Do you really want to invest where there are Hurricanes?  That's kind of a red flag for me.  The numbers looked decent but I didn't analyze them.  Max capacity income is between 10k-15k a month but why is capacity so low?  That's kind of a red flag too.  I would want to know WHY I wanted to be in a that market.  What in the area is attracting tenants to move there?  College?  Industry?  There is soooo much I could say about this but I'd like to read from some of the more experienced BP members.

This is a quote from a quick Google search,

"Over 45% of total U.S. petroleum refining capacity is located along the Gulf coast, as well as 51% of total U.S. natural gas processing plant capacity."

In other words the job market here is very good.  The housing bust never happened in this area because the job market is so stable with all of the refineries being the major employers including the largest refinery in the country.  That Keystone Pipeline that our president keeps vetoing ends in my backyard.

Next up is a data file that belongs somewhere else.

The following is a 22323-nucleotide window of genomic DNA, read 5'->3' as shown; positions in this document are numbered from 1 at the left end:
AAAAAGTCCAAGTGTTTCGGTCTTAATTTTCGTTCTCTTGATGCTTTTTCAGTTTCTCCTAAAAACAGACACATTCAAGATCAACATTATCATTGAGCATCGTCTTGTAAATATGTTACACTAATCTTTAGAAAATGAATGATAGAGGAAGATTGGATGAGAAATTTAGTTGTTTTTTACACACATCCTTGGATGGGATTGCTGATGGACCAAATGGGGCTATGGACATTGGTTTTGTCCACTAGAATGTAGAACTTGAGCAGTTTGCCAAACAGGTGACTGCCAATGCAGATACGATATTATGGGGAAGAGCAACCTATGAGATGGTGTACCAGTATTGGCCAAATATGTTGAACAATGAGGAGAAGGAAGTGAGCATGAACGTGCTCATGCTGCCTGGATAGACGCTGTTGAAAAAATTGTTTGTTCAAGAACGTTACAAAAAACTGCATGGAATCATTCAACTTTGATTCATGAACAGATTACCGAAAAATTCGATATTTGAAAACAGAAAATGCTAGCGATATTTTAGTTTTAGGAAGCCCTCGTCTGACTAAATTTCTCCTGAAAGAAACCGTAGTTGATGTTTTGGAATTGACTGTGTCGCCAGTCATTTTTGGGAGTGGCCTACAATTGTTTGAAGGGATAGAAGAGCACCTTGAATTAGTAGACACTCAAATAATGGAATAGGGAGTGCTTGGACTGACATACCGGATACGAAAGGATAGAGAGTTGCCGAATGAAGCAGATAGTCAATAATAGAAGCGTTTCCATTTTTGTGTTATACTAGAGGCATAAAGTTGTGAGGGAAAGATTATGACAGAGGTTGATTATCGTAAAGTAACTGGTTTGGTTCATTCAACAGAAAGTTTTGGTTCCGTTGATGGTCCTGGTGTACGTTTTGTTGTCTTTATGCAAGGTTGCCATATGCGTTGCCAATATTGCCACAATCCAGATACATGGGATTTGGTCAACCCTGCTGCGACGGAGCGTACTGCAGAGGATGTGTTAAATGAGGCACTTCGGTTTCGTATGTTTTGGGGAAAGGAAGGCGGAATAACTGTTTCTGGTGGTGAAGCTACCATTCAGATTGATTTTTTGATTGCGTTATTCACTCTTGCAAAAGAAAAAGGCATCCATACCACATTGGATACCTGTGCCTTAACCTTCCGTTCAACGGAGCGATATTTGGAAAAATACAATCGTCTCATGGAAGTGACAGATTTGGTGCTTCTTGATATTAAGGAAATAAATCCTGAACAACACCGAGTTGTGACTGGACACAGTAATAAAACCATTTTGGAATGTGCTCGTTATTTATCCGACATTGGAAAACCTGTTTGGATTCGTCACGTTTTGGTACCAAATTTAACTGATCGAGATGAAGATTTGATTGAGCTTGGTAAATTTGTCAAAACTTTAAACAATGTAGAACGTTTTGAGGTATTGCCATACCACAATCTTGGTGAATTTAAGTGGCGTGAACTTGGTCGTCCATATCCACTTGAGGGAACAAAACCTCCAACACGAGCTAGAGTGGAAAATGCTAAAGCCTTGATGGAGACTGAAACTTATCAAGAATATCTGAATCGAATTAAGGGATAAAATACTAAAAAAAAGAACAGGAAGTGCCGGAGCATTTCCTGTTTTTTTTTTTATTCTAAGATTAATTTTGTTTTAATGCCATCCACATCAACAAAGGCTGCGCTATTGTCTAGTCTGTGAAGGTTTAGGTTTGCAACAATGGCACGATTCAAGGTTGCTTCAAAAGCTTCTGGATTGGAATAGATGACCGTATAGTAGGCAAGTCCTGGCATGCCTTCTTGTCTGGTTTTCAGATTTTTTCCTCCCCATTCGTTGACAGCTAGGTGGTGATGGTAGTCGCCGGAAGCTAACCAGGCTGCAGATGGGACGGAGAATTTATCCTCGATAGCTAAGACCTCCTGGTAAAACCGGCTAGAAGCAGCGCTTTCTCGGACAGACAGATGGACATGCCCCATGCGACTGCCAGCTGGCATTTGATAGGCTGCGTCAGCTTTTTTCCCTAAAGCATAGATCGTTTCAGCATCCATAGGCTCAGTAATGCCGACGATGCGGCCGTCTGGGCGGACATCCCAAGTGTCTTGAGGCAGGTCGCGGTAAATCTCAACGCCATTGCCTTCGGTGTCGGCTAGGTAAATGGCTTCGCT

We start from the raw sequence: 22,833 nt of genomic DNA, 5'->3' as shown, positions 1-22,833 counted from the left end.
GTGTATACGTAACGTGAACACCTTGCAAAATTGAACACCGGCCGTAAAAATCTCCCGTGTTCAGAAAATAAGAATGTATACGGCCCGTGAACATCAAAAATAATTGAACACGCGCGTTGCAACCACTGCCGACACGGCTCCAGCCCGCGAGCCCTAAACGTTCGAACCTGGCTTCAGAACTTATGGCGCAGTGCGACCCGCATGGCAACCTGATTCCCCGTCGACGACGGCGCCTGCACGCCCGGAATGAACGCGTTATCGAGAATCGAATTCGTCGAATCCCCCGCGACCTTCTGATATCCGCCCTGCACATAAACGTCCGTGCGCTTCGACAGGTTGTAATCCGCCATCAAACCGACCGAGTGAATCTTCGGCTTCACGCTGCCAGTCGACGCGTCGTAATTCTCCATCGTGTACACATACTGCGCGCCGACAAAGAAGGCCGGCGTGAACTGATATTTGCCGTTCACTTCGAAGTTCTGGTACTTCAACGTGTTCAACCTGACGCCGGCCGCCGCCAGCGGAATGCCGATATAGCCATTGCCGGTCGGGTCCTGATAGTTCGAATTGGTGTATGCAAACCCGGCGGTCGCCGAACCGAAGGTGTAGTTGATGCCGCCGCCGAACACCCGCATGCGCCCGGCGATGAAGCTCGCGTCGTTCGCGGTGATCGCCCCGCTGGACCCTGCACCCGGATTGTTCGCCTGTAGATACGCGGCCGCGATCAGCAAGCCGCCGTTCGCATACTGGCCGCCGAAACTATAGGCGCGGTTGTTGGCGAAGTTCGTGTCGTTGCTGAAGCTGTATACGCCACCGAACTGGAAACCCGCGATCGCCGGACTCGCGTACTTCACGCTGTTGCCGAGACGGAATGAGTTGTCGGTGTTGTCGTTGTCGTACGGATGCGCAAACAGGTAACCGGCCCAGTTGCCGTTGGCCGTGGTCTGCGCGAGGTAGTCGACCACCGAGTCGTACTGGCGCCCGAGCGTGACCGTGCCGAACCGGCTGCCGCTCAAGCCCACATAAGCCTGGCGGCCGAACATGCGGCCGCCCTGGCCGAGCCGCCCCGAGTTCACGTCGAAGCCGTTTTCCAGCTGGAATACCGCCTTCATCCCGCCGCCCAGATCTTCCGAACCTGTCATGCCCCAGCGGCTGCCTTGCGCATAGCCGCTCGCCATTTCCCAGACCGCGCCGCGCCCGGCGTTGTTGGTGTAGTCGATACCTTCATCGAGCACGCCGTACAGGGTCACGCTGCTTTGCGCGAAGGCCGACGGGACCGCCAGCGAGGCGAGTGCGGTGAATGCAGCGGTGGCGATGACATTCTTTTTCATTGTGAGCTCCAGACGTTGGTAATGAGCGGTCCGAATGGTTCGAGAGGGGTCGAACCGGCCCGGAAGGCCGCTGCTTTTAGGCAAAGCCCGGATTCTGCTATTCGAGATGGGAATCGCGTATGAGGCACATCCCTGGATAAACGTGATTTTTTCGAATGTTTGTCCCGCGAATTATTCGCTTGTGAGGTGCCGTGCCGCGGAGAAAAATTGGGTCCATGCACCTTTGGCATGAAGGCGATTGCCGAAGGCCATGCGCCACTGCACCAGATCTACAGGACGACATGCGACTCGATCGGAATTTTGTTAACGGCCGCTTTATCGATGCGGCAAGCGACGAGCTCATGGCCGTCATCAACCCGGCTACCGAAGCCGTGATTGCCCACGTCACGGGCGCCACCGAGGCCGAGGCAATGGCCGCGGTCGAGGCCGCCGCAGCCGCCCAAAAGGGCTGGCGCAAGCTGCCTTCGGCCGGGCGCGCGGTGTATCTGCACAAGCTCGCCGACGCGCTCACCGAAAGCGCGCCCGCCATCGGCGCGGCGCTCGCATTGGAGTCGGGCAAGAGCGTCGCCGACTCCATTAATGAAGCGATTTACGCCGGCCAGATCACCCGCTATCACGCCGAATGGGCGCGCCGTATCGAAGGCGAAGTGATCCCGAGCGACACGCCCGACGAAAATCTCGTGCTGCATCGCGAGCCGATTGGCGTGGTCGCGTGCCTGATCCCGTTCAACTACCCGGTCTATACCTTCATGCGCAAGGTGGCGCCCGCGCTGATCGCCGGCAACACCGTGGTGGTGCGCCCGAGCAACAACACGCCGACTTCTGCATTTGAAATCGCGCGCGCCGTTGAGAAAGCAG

As for hurricanes, that's part of life in this area but it isn't any different that other natural disasters that occur across the county.  Earthquakes, tornados, mudslides, flooding, blizzards etc all cause property damage, but at least I know a hurricane is coming and can get the heck out of town.  We do have to carry Windstorm insurance which does cost more than most parts of the country.  

It sounds like I should be investing in Texas!  I'd wait to hear from more experienced investors but I think your numbers are decent.  Good luck!  Use the BP Analysis tools at www.biggerpockets.com/analysis that should shed some light on your deal.